Nitric oxide donors (nitrates), L-arginine, or nitric oxide synthase inhibitors for acute stroke

Question: Are nitric oxide donors, L-arginine, or nitric oxide synthase inhibitors safe and effective drugs for use in people soon after they have suffered a stroke?

Background: Nitric oxide is a key molecule involved in the control of blood pressure, blood flow, and brain activity, both before and during a brain attack (stroke, either due to a blockage or rupture of an artery in the brain). Drugs that produce nitric oxide or control its production may be beneficial in acute stroke. This review looked at trials that tested such drugs in people with a stroke that came on within the last few days.

Study characteristics: This review is up-to-date as of September 2016. We included five trials involving 4197 people; all trials assessed glyceryl trinitrate, a drug that is given as a skin patch and which releases nitric oxide. One study was international, whilst the remainder were studies performed at single centres. Not all trials contributed data to all outcomes. We used both unpublished and published information, where available. We did not find any trials assessing other nitrate drugs, L-arginine, or nitric oxide synthase inhibitors.

Key results: Overall, glyceryl trinitrate did not improve the rate of death or dependency compared with those who did not receive glyceryl trinitrate after acute stroke. Glyceryl trinitrate did not improve other outcomes including death and quality of life. Glyceryl trinitrate lowers blood pressure, and increases heart rate and headache in people with acute stroke.

Quality of the evidence: The key results are based on high-quality evidence.

Conclusions: There is currently insufficient evidence to recommend the use of drugs affecting nitric oxide production in acute stroke. Overall, glyceryl trinitrate is inexpensive, lowers blood pressure, increases heart rate and headache, but does not change clinical outcomes in people who have suffered a stroke.

Authors' conclusions: 

There is currently insufficient evidence to recommend the use of NO donors, L-arginine or NOS-I in acute stroke, and only one drug (GTN) has been assessed. In people with acute stroke, GTN reduces blood pressure, increases heart rate and headache, but does not alter clinical outcome (all based on high-quality evidence).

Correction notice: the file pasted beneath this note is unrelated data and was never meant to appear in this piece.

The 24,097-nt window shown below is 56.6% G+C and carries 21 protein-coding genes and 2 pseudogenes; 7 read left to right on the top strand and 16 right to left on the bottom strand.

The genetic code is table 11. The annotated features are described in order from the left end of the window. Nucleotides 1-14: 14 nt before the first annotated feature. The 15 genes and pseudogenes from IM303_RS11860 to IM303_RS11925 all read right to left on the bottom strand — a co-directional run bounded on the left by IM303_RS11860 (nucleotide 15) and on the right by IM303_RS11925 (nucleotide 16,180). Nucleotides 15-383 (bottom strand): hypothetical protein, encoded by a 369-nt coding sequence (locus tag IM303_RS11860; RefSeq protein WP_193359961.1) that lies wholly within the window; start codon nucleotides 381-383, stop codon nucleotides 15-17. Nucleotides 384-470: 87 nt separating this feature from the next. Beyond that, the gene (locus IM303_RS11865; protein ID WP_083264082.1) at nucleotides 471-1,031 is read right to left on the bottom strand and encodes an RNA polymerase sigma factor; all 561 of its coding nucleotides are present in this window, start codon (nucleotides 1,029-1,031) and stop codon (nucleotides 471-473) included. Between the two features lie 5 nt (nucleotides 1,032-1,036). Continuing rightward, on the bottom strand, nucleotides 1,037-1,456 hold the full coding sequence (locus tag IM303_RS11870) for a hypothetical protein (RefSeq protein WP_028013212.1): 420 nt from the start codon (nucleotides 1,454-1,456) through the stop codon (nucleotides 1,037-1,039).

Read the full abstract...

Nitric oxide (NO) has multiple effects that may be beneficial in acute stroke, including lowering blood pressure, and promoting reperfusion and cytoprotection. Some forms of nitric oxide synthase inhibition (NOS-I) may also be beneficial. However, high concentrations of NO are likely to be toxic to brain tissue. This is an update of a Cochrane review first published in 1998, and last updated in 2002.


To assess the safety and efficacy of NO donors, L-arginine, and NOS-I in people with acute stroke.

Search strategy: 

We searched the Cochrane Stroke Group Trials Register (last searched 6 February 2017), MEDLINE (1966 to June 2016), Embase (1980 to June 2016), ISI Science Citation Indexes (1981 to June 2016), Stroke Trials Registry (searched June 2016), International Standard Randomised Controlled Trial Number (ISRCTN) (searched June 2016), Clinical Trials registry (searched June 2016), and International Clinical Trials Registry Platform (ICTRP) (searched June 2016). Previously, we had contacted drug companies and researchers in the field.

Selection criteria: 

Randomised controlled trials comparing nitric oxide donors, L-arginine, or NOS-I versus placebo or open control in people within one week of onset of confirmed stroke.

Data collection and analysis: 

Two review authors independently applied the inclusion criteria, assessed trial quality and risk of bias, and extracted data. The review authors cross-checked data and resolved issues through discussion. We obtained published and unpublished data, as available. Data were reported as mean difference (MD) or odds ratio (OR) with 95% confidence intervals (CI).

Main results: 

We included five completed trials, involving 4197 participants; all tested transdermal glyceryl trinitrate (GTN), an NO donor. The assessed risk of bias was low across the included studies; one study was double-blind, one open-label and three were single-blind. All included studies had blinded outcome assessment. Overall, GTN did not improve the primary outcome of death or dependency at the end of trial (modified Rankin Scale (mRS) > 2, OR 0.97, 95% CI 0.86 to 1.10, 4195 participants, high-quality evidence). GTN did not improve secondary outcomes, including death (OR 0.78, 95% CI 0.40 to 1.50) and quality of life (MD -0.01, 95% CI -0.17 to 0.15) at the end of trial overall (high-quality evidence). Systolic/diastolic blood pressure (BP) was lower in people treated with GTN (MD -7.2 mmHg (95% CI -8.6 to -5.9) and MD -3.3 (95% CI -4.2 to -2.5) respectively) and heart rate was higher (MD 2.0 beats per minute (95% CI 1.1 to 2.9)). Headache was more common in those randomised to GTN (OR 2.37, 95% CI 1.55 to 3.62). We did not find any trials assessing other nitrates, L-arginine, or NOS-I.